“Enemy of the State 2” is easily the strongest arc of the run, though – it’s where Taylor’s character writing is at its strongest, and its climax feels the most emotionally satisfying way to cap off what is honestly a decade’s worth of character development for Laura. It’s a little frustrating, then, that right when Taylor starts a new premise for the book – right when he figures out a new path forward for the character – the series abruptly ends.
Orphans of X is a fascinating arc because it’s quite honestly the most successful plot-driven thing Taylor’s ever written, at least that I’ve read. And I’ve read a lot. The story’s genuinely compelling – the children of those victimized by the Weapon X program have declared war on all of the program’s unwilling participants. It’s a conflict where the antagonists have understandable goals – these are people who lost their parents to these weapons and justifiably want justice for it. It’s tragic, then, that these weapons are victims themselves, who want nothing more than redemption for the sins they were forced to commit. Everyone is hurting here.
It’s made even better by Juann Cabal’s gorgeous art, bringing a crispness and clarity to the book that refines the entire idea of what an All-New Wolverine can be. No more Frank Milleresque scratches and impressions of the violence that Logan’s always lived in, no more Steve McNiven masculinity. Cabal make everyone in the book pretty, even the men – and in a way that doesn’t feel upsetting like David Marquez’s one page drawing of Logan in X-Men Gold #30 (seriously I hate it). Cabal shows us how Laura as Wolverine offers a new visual style to the title. Which again, makes the series abrupt end feel frustrating.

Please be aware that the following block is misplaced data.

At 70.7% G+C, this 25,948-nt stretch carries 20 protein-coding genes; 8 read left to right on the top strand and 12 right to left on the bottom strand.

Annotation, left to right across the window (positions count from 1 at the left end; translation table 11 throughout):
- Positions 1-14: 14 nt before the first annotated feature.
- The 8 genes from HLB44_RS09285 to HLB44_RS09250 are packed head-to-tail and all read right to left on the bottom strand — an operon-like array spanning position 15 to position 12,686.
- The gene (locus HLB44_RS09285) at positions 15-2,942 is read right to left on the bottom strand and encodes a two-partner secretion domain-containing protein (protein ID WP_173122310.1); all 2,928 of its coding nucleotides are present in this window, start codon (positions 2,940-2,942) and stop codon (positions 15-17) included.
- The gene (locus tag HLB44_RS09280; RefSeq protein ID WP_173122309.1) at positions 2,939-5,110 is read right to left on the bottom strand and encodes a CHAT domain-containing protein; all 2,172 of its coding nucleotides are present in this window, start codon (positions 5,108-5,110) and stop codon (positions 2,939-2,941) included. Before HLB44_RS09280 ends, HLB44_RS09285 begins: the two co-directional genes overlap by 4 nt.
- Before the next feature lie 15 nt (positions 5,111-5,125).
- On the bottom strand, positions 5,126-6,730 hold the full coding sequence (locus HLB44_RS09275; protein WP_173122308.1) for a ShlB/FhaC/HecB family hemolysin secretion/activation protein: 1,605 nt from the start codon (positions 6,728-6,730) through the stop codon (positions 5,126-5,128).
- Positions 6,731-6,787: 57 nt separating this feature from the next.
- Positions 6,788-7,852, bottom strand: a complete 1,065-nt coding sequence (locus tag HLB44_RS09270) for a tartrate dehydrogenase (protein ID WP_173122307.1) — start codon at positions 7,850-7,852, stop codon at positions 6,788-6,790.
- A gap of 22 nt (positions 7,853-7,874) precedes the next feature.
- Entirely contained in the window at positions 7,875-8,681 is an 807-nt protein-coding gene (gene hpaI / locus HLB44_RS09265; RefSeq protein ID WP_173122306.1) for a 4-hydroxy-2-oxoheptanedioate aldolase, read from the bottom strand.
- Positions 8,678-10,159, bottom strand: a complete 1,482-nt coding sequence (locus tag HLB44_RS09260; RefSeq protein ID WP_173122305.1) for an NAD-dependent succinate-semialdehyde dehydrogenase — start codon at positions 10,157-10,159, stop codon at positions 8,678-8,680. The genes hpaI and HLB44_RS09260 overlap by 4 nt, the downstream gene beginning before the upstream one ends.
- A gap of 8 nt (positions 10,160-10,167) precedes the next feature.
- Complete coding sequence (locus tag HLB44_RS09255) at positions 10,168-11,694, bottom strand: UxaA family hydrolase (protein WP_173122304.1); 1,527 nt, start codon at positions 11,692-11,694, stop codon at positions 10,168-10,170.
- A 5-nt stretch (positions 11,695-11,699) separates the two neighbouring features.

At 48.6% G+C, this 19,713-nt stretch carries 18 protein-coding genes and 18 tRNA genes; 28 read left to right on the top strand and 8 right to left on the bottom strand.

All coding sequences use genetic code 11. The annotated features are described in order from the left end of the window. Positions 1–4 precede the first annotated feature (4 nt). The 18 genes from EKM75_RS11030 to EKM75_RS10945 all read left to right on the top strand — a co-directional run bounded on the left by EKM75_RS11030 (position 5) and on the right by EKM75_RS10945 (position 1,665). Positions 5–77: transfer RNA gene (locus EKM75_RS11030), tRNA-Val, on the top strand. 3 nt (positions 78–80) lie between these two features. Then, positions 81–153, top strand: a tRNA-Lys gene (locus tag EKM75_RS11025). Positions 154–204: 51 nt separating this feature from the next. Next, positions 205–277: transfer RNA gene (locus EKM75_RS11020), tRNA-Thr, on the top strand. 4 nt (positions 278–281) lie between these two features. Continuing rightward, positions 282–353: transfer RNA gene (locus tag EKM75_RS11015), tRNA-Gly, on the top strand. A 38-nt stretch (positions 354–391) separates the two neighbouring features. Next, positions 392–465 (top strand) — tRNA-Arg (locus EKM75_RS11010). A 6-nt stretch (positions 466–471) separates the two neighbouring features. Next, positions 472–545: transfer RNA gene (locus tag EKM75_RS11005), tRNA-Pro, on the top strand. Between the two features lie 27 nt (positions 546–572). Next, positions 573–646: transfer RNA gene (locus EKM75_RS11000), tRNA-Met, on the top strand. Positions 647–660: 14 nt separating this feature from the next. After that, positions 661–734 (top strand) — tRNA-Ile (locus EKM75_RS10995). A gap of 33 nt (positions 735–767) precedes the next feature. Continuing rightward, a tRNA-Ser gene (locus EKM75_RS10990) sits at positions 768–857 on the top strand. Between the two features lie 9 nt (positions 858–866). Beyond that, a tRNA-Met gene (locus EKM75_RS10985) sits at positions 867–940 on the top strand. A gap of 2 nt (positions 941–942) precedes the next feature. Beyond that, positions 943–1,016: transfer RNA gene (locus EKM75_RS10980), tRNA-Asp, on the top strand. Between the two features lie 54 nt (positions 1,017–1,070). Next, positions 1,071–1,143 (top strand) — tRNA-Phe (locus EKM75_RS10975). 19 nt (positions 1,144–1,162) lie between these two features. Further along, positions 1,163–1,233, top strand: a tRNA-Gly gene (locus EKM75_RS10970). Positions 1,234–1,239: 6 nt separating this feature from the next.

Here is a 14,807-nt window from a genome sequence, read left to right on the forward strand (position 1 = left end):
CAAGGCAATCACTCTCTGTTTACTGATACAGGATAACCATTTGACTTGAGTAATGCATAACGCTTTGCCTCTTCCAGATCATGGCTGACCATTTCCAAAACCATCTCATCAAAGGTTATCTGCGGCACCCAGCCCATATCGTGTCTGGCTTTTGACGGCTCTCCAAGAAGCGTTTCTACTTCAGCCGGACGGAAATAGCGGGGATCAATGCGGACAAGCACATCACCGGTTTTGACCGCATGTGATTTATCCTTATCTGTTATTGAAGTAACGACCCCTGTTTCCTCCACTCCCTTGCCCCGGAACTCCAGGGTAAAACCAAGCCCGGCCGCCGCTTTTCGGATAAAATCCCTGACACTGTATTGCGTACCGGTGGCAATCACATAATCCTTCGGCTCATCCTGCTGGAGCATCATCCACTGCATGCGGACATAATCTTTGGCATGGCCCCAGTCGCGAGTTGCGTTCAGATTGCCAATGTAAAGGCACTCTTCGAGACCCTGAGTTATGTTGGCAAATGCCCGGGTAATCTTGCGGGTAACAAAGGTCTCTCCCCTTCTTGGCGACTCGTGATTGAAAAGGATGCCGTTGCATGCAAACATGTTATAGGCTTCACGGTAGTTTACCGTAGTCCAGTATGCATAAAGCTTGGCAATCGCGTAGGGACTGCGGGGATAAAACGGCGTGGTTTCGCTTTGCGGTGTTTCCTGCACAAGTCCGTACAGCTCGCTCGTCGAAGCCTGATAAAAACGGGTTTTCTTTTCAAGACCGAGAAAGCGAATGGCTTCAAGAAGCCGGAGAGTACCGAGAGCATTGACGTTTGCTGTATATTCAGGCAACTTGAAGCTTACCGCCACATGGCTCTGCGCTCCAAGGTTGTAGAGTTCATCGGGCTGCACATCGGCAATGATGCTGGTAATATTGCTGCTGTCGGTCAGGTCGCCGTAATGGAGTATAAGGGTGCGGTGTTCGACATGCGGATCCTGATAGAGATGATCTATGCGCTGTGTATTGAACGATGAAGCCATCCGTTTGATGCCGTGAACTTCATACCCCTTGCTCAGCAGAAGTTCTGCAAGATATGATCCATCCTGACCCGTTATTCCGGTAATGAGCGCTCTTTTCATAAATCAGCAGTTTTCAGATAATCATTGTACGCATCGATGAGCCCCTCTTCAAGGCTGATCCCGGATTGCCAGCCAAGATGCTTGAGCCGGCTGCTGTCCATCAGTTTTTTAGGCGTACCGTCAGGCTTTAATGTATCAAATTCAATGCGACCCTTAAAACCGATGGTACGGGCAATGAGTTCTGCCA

Right when the Orphans of X arc is resolved, right when this new direction for Laura as a character is introduced, the series suddenly jumps decades into the future to do an “Old Woman Laura” story that serves as the grand conclusion to Taylor’s run. As people who were paying attention to the series as it was releasing may remember, this arc started around the same time as the announcement that the series would be ending and Laura would be going back to her X-23 mantle with Logan’s return. Suffice to say, this was clearly a rushed ending, and one that felt like it was spitting in the face of what made this series great. It didn’t help that the arc itself was maybe the worst of the run.
The entire premise is that in this made up future, Laura has become Queen of Madripoor and the world is almost a utopia – the only remaining bastion of evil is Latveria, where Doom has imprisoned Bellona, Laura and Gabby’s remaining sister. And while the story of Laura and Gabby’s final quest being to release and redeem their estranged sister is really powerful, it’s mired in all of this Alternate Universe nonsense that ends up feeling more like Tom Taylor’s fanfiction than it does an interesting world.
The world of “Old Woman Laura” features Kamala Khan as President of the United States, Laura married to Hellion (a character who hasn’t appeared once in the run so far), and, most uncomfortably, Gabby dating someone named “Taylor”. The gender-neutral name isn’t what’s upsetting, it’s Tom Taylor’s choice to use his own – it makes the whole thing feel really uncomfortable. And by the end of the arc, the premise of “Laura is dying and chooses to do this one last act to save her family” is subverted, making the whole thing feel pointless. Because it kind of is! It’s a sour note to end an otherwise genuinely enjoyable run, and I think the whole thing would be better off if it just ended on the last issue of “Orphans of X”. Oh well.
Ultimately, though, All-New Wolverine certainly holds up on reread. Taylor’s signature quirks are visible, but they don’t take over the character writing and occasionally strong plotting he brings to the title. It’s a really strong case for Laura’s existence as Wolverine (which is thankfully being prolonged in the current X-books) and a fun introduction for Gabby, who’s being written very well in Vita Ayala’s New Mutants. While the art isn’t always on the level of Cabal’s, the book is ultimately a joy to read, even in its weirder, less character-driven points. It’s very clear why so many people fell in love with Laura Kinney, and it’s really satisfying seeing her get the spotlight she’s always deserved.